Not immediately sure what to make of this new data from the feds on Twin Cities pay and benefits during the Great Recession.
But it looks like our region took a bigger-than-the-nation hit in wages and total compensation during the Great Recession but is swinging back now in the "recovery," faster than other major cities.
Couple of intriguing Bureau of Labor Statistics charts. These are twelve-month percent changes in the BLS Employment Cost Index -- private industry workers, not seasonally adjusted.
Twin Cities "wages and salaries, the largest component of total compensation costs, advanced at a 3.2-percent pace for the 12-month period ended December 2010," BLS wrote. "Nationwide, total compensation costs rose 2.1 percent and wages and salaries, 1.8 percent over the same period."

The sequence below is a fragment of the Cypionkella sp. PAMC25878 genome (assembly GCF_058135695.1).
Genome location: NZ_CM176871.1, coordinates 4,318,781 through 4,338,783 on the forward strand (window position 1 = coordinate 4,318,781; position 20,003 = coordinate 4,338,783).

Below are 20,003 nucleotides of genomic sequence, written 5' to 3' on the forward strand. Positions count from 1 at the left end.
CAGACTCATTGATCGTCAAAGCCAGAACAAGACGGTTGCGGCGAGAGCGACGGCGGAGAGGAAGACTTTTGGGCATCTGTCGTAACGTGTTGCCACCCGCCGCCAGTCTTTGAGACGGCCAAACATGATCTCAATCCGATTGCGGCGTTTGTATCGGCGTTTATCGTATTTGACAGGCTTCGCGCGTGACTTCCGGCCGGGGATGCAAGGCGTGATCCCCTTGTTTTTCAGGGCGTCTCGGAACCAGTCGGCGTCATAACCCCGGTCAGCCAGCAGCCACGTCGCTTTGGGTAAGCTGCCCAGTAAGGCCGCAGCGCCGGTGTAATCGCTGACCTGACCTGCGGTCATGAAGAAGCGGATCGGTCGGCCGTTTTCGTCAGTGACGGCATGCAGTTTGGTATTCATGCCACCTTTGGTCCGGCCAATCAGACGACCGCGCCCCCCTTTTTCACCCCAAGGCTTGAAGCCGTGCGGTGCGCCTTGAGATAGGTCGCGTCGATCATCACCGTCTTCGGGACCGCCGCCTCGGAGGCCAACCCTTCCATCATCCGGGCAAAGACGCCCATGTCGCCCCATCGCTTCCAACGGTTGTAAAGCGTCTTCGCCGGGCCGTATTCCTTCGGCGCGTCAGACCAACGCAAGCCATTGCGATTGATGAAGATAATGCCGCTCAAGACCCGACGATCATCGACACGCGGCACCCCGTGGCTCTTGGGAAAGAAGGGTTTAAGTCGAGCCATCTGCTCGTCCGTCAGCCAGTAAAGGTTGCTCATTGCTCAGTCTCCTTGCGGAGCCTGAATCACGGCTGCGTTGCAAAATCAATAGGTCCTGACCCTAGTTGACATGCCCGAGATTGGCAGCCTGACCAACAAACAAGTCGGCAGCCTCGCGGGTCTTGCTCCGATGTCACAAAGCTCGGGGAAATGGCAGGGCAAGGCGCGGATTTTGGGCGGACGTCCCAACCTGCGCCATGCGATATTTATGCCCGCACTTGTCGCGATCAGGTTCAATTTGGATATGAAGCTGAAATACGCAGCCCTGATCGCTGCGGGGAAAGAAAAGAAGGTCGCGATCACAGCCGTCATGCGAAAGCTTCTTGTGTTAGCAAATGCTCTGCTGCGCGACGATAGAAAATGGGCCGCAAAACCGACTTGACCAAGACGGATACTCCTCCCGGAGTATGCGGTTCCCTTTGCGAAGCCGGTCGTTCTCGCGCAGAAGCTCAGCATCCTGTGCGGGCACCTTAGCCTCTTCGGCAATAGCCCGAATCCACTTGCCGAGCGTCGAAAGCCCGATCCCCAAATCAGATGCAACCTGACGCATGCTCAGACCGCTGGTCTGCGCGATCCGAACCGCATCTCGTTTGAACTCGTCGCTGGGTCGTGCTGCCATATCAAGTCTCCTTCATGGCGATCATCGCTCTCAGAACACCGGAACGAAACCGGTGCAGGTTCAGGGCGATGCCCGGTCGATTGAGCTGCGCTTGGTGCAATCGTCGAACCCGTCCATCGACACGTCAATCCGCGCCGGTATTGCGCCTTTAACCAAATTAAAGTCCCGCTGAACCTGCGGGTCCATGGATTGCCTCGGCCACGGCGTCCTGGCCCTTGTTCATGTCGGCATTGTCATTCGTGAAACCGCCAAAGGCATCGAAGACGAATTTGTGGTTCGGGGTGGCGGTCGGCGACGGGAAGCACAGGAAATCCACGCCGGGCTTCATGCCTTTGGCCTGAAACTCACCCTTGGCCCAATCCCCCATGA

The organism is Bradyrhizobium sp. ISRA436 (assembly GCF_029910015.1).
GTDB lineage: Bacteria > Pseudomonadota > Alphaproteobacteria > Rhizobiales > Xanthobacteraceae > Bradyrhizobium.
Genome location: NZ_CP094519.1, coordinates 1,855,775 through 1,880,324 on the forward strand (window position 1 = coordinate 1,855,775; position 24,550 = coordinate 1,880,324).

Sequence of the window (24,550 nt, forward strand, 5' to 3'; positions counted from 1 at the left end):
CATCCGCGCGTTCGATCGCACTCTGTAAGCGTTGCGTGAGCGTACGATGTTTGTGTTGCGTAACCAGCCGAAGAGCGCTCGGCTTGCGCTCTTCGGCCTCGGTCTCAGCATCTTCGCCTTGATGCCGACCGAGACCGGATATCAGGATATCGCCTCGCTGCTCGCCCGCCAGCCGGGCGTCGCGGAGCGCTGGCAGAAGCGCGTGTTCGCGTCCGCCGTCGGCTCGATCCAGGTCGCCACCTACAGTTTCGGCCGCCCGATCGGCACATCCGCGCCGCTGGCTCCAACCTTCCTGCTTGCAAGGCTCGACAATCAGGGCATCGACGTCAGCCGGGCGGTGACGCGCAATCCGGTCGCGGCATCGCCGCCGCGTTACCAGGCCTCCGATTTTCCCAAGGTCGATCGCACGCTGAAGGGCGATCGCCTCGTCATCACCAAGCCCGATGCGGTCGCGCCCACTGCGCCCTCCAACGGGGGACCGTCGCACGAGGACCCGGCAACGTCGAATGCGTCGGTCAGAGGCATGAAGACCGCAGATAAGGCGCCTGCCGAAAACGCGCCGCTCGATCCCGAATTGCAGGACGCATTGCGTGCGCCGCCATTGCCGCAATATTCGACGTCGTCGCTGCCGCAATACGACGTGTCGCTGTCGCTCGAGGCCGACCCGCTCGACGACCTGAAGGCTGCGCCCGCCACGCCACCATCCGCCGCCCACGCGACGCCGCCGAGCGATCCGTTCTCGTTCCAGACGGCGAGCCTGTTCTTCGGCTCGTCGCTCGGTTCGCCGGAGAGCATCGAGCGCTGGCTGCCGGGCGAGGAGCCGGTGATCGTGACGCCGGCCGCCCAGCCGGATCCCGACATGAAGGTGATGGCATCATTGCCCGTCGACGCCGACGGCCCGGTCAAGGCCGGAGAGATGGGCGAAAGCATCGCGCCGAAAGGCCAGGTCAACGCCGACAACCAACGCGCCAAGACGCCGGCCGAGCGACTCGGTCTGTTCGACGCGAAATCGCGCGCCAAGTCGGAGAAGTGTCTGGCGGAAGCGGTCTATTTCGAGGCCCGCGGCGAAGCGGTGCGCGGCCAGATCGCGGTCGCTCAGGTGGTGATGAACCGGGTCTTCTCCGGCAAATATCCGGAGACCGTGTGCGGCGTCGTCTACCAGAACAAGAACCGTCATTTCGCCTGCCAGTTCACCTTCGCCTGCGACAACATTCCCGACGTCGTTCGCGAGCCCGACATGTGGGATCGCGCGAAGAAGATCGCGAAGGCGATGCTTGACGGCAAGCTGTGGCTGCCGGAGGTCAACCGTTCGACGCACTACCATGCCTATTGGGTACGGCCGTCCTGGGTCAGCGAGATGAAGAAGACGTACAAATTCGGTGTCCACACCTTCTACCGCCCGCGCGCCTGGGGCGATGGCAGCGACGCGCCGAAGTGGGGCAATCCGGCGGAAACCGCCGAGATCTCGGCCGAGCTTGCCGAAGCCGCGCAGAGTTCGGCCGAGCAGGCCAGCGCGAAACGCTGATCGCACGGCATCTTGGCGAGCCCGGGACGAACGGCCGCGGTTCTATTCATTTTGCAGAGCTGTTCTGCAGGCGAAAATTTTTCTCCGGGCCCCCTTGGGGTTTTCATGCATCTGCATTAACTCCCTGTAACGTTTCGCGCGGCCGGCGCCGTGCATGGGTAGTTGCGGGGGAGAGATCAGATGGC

The data has me thinking about comparing wage increases in Minnesota. The state Department of Employment and Economic Development keeps good data on this.
I'm going to look at some statewide wage data during the recession, maybe compare private sector pay vs public sector pay over the past three years.
Overall, the BLS data is positive and reinforces the notion that for people who have jobs in the Twin Cities, there's reason for optimism.
Take a look at the report and the data and drop us a line if anything intrigues you.
Here's one final chart comparing to the Twin Cities to other cities.